OTTAWA -- Prime Minister Stephen Harper is justifying the more than $100 million his government has spent on economic advertising by pointing to Canadians' confidence in the economy.
Taxpayer-funded government ads are supposed to inform citizens about programs and services, according to Treasury Board guidelines.
But when the Conservatives recently put out a tender for a major new ad agency contract that could see the feel-good "economic action plan" brand continued until 2016, they highlighted consumer confidence and the direction of the country as key objectives.
The government acknowledged Tuesday "action plan" TV ads currently blanketing broadcasts of the NHL playoffs don't contain any actual measures from this spring's federal budget -- although the ads are tagged with the budget's EAP 2013 handle.
"It is becoming obvious that rather than helping Canadians, the government would rather continue to spin Canadians," Liberal Leader Justin Trudeau said in the Commons.
Trudeau asked the prime minister how such heavy ad spending in a time of government cutbacks helps middle-class Canadians.
Harper responded "Canadians understand and are very proud of the fact that Canada's economy has performed so much better than other developed countries during these challenging times."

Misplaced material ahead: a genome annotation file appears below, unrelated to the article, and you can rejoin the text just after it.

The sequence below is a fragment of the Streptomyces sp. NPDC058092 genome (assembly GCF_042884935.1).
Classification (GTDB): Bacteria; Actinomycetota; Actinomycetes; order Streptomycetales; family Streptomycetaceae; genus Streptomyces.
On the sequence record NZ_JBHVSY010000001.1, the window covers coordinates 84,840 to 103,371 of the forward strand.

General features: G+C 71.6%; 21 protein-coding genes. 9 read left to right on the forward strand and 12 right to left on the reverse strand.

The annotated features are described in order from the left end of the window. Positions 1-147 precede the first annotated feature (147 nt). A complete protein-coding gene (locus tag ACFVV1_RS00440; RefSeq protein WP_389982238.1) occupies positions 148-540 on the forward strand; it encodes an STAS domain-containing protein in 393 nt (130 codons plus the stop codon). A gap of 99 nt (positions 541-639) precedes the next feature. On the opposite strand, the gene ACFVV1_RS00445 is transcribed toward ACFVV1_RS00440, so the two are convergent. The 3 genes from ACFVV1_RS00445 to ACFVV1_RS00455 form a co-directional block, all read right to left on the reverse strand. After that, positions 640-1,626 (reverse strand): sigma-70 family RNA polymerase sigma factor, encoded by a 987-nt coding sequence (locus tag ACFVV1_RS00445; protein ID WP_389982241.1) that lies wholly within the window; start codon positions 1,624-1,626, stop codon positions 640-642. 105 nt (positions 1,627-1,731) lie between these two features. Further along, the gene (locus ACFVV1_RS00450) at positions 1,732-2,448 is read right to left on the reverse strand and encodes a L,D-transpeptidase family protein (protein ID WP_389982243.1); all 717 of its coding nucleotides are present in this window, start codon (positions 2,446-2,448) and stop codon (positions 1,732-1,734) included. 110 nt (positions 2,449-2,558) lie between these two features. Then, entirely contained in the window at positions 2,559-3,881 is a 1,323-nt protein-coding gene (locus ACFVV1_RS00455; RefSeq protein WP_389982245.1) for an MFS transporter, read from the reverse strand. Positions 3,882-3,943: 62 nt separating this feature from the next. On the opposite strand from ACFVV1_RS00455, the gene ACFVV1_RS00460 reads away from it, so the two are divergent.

In fact, Canada is no longer the leader of the G7 in growth, having been surpassed by the United States in 2012. Other smaller advanced economies have also outperformed Canada since the 2009 recession, including Australia and the Scandinavian countries.
Critics, including non-partisan communications specialists, have long assailed the "economic action plan" ads for promoting wished-for results -- jobs, growth and prosperity -- rather than actual programs Canadians can access. TV viewers are directed to a website, where they find more promotional material.
"Government is not a product to be sold," said Mathieu Ravignat, the NDP's Treasury Board critic.
"Ads shouldn't be selling a product, they should be informing Canadians. I don't think there's any excuse for their vacuousness and their lack of information."
New "action plan" radio ads end with a disclaimer the measures being promised are "subject to parliamentary approval."
That follows from a 1989 Speaker's ruling after the Conservative government of the day advertised the coming goods and services tax as a done deal before MPs had voted on it.
At the time, Speaker John Fraser dismissed opposition claims of a breach of parliamentary privilege, suggesting instead the ads were closer to contempt of Parliament -- which he also dismissed.
-- The Canadian Press